The Government has invested ZWL$2bn in Public Sector Investment Programmes (PSIPs) to ensure effective implementation of national development projects.
PSIP is the budgeting and strategic planning tool available to the government to translate its policies and plans into tangible projects and programmes, which will ultimately boost the country’s revenue.
Finance and Economic Development minister Mthuli Ncube told Business Times recently that the government had to find other revenue making mechanisms to keep up with the rising cost of living.
“The government has set aside close to ZWL$2 billion for various projects in agriculture, infrastructure development, health and tourism under the PSIPs to enhance capacity in the civil service and expand Zimbabwe’s revenue generating methods,” the finance minister said.
“If properly done, these programmes, together with public private partnerships, will ensure that projects implemented by the government will realise the development goals set in the country’s growth and development strategy, in a more efficient and effective manner,” Ncube said.
Ncube said the government was cognisant of the need to continuously review the conditions of service of civil servants. The government recently awarded them a 30% salary increase, and has provided a fleet of buses to facilitate the movement of civil servants to and from work.
In addition, efforts are still underway to provide decent accommodation to civil servants under the PSIPs.
In rural areas and farms, the government is targeting the development of 11,400 hectares of low-cost irrigation schemes under PSIPs to improve agriculture productivity.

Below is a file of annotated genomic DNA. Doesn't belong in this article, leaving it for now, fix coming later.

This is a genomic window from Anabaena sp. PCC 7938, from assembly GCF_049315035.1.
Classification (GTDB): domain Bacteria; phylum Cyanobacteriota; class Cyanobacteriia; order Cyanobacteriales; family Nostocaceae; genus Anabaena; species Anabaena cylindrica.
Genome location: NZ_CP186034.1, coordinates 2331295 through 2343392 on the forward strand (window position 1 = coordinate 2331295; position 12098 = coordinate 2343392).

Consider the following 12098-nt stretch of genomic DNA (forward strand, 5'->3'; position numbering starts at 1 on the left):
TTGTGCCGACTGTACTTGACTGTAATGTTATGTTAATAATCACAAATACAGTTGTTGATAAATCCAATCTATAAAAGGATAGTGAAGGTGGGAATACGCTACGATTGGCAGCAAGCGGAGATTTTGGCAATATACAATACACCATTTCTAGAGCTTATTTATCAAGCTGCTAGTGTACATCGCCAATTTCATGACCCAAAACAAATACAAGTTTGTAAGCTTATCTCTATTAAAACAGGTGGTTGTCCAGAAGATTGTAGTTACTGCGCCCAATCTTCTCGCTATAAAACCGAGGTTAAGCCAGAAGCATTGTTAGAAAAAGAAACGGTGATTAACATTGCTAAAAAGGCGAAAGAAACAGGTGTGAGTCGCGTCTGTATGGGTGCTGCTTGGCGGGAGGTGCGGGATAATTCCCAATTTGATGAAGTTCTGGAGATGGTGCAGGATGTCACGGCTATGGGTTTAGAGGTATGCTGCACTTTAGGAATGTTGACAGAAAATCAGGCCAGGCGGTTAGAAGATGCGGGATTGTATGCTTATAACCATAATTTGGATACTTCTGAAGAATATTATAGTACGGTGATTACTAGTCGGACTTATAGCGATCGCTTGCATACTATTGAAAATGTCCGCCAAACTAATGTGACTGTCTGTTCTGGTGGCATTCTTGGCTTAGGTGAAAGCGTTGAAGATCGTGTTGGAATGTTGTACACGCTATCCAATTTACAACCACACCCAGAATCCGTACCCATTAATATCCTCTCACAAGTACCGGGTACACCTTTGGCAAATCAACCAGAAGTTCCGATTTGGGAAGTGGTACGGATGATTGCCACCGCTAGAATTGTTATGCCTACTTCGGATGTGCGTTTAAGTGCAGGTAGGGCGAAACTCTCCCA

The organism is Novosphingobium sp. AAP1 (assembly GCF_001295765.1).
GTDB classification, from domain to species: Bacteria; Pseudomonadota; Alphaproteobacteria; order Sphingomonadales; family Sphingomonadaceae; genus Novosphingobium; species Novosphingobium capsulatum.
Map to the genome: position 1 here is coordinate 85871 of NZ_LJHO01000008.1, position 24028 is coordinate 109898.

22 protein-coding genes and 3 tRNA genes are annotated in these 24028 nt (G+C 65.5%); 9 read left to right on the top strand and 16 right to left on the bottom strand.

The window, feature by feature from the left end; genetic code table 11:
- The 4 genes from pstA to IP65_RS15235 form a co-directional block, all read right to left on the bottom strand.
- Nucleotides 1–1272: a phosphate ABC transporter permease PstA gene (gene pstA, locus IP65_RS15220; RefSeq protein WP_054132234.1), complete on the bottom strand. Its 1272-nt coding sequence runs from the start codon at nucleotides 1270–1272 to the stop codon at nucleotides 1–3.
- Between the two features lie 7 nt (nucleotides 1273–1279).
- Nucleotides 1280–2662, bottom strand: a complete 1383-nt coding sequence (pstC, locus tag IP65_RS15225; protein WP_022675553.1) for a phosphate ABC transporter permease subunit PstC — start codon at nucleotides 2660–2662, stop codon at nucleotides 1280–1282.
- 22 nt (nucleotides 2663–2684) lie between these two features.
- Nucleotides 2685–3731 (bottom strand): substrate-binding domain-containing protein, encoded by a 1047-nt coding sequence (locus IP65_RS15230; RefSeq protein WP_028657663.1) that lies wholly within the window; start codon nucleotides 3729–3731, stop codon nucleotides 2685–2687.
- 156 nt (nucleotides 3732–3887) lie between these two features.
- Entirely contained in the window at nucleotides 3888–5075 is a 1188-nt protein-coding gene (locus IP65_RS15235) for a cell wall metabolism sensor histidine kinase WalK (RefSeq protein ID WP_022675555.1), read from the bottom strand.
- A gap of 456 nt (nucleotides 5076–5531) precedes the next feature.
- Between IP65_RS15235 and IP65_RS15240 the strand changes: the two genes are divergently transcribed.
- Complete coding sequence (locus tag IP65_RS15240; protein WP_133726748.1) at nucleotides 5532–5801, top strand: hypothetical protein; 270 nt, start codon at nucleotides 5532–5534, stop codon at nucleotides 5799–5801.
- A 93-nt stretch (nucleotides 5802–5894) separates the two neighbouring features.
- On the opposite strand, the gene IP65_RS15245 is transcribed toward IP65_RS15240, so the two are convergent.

The development is set to increase the size of irrigable land as the country moves to produce crops all year round to earn extra money.
Under this programme, the government is also negotiating for agriculture equipment suppliers to provide $30m worth of implements to start various irrigation projects in the last quarter of the year.
There are also ongoing PSIPs Projects such as Chiduku-Tikwiri in Manicaland, Chitora in Mashonaland East, and Fuwe Panganayi in Masvingo to shield the nation from droughts.
The Ministry of Finance is targeting 200 hectares of irrigated land per district under the PSIPs in a bid to improve productivity per hectare.
The government wants to increase the country’s current 150,000 hectares of irrigable land to 300,000 hectares in the next three years.
The government will give set aside ZWL$2bn to public private partnership to develop large-scale high-budget infrastructure projects on a cost effective and sustainable basis. The PPP model is an infrastructure-financing trend that is used globally.